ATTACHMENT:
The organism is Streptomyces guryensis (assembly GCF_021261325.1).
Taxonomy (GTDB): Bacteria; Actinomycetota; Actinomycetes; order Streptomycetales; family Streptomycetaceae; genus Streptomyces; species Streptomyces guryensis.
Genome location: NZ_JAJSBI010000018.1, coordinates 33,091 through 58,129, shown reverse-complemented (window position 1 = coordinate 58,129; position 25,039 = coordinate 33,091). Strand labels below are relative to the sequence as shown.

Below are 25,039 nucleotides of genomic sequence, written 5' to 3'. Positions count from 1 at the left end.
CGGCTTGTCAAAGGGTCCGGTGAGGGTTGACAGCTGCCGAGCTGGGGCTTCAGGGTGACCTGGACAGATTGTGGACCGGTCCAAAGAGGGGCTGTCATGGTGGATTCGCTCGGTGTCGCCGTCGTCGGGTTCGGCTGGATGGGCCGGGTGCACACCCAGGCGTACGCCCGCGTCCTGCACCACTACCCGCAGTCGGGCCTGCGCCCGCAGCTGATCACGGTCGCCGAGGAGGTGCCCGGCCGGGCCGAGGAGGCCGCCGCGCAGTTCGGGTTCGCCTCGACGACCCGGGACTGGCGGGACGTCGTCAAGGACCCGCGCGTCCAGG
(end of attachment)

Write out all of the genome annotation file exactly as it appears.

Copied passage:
The organism is Streptomyces guryensis (assembly GCF_021261325.1).
Taxonomy (GTDB): Bacteria; Actinomycetota; Actinomycetes; order Streptomycetales; family Streptomycetaceae; genus Streptomyces; species Streptomyces guryensis.
Genome location: NZ_JAJSBI010000018.1, coordinates 33,091 through 58,129, shown reverse-complemented (window position 1 = coordinate 58,129; position 25,039 = coordinate 33,091). Strand labels below are relative to the sequence as shown.

Below are 25,039 nucleotides of genomic sequence, written 5' to 3'. Positions count from 1 at the left end.
CGGCTTGTCAAAGGGTCCGGTGAGGGTTGACAGCTGCCGAGCTGGGGCTTCAGGGTGACCTGGACAGATTGTGGACCGGTCCAAAGAGGGGCTGTCATGGTGGATTCGCTCGGTGTCGCCGTCGTCGGGTTCGGCTGGATGGGCCGGGTGCACACCCAGGCGTACGCCCGCGTCCTGCACCACTACCCGCAGTCGGGCCTGCGCCCGCAGCTGATCACGGTCGCCGAGGAGGTGCCCGGCCGGGCCGAGGAGGCCGCCGCGCAGTTCGGGTTCGCCTCGACGACCCGGGACTGGCGGGACGTCGTCAAGGACCCGCGCGTCCAGG